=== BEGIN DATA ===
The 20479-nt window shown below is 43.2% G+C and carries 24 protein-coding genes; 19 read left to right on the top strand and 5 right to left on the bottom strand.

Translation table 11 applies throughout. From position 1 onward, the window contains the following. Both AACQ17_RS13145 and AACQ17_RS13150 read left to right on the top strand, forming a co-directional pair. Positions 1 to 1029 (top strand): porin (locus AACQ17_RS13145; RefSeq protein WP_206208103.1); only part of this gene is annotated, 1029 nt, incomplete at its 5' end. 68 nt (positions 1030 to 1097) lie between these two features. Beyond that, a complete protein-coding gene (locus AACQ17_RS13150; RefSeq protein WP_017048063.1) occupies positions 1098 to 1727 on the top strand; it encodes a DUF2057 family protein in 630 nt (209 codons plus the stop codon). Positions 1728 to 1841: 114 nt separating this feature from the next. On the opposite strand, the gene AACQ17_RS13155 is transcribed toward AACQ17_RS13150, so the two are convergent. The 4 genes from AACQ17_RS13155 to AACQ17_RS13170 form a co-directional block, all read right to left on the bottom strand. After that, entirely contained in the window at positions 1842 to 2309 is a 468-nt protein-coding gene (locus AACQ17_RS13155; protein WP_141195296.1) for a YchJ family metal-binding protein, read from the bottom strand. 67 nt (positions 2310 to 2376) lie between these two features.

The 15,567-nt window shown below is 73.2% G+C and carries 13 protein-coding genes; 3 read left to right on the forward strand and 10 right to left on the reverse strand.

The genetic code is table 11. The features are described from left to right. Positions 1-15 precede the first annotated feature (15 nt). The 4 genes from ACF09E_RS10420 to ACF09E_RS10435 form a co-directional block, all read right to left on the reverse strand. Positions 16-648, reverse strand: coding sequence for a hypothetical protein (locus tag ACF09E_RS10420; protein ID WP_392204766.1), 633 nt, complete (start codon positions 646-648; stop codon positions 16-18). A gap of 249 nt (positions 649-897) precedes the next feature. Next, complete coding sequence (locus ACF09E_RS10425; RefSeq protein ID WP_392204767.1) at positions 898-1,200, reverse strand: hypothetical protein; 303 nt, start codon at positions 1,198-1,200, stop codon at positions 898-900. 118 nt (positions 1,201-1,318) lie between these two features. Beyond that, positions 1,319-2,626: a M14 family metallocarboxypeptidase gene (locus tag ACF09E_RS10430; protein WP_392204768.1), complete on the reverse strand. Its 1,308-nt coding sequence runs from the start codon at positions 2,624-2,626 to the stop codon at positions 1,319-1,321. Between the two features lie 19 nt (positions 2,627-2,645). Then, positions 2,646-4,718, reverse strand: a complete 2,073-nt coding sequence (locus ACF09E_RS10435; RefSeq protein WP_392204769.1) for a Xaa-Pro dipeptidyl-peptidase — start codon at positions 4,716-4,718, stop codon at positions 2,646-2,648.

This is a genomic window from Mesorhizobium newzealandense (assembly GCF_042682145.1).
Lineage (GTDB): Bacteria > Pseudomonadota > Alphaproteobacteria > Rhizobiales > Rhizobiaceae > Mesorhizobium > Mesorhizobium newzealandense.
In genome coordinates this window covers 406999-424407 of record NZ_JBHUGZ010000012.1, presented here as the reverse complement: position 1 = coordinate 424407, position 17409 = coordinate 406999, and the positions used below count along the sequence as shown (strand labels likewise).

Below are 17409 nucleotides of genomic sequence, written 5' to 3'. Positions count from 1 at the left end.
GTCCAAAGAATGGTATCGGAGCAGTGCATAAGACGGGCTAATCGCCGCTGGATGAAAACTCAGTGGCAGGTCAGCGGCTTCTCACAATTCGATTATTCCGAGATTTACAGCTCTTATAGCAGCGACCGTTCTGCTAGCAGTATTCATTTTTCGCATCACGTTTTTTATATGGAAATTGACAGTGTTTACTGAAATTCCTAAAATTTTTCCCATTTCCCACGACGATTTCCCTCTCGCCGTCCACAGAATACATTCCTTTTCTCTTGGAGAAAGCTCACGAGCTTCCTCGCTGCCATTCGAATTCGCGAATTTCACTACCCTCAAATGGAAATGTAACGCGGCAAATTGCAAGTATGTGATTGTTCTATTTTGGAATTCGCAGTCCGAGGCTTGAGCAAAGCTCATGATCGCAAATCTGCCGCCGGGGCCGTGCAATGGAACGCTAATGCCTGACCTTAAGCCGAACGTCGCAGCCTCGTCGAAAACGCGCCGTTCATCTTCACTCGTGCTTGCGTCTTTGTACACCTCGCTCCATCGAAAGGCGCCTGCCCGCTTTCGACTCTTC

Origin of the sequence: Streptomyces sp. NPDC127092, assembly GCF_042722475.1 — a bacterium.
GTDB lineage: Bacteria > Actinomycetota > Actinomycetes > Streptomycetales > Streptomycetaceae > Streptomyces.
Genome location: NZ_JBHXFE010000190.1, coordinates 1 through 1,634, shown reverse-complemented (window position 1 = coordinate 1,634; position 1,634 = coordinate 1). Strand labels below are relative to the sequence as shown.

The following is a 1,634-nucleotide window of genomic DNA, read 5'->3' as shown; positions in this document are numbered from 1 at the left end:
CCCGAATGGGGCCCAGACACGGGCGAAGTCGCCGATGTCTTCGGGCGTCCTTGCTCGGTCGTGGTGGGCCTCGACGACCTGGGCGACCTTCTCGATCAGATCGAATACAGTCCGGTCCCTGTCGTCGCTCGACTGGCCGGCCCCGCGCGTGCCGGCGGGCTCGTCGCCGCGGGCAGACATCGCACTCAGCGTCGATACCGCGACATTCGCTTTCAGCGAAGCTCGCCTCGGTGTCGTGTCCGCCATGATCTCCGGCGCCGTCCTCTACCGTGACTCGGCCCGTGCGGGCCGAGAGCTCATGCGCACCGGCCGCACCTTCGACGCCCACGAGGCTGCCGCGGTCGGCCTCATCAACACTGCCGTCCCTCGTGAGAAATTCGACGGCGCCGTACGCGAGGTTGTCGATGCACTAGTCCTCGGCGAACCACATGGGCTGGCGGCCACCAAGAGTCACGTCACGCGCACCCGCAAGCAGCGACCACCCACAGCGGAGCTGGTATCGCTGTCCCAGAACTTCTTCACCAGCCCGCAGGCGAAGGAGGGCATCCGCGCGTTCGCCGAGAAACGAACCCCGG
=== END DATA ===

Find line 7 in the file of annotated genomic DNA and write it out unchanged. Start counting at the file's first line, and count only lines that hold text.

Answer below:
In genome coordinates this window covers 406999-424407 of record NZ_JBHUGZ010000012.1, presented here as the reverse complement: position 1 = coordinate 424407, position 17409 = coordinate 406999, and the positions used below count along the sequence as shown (strand labels likewise).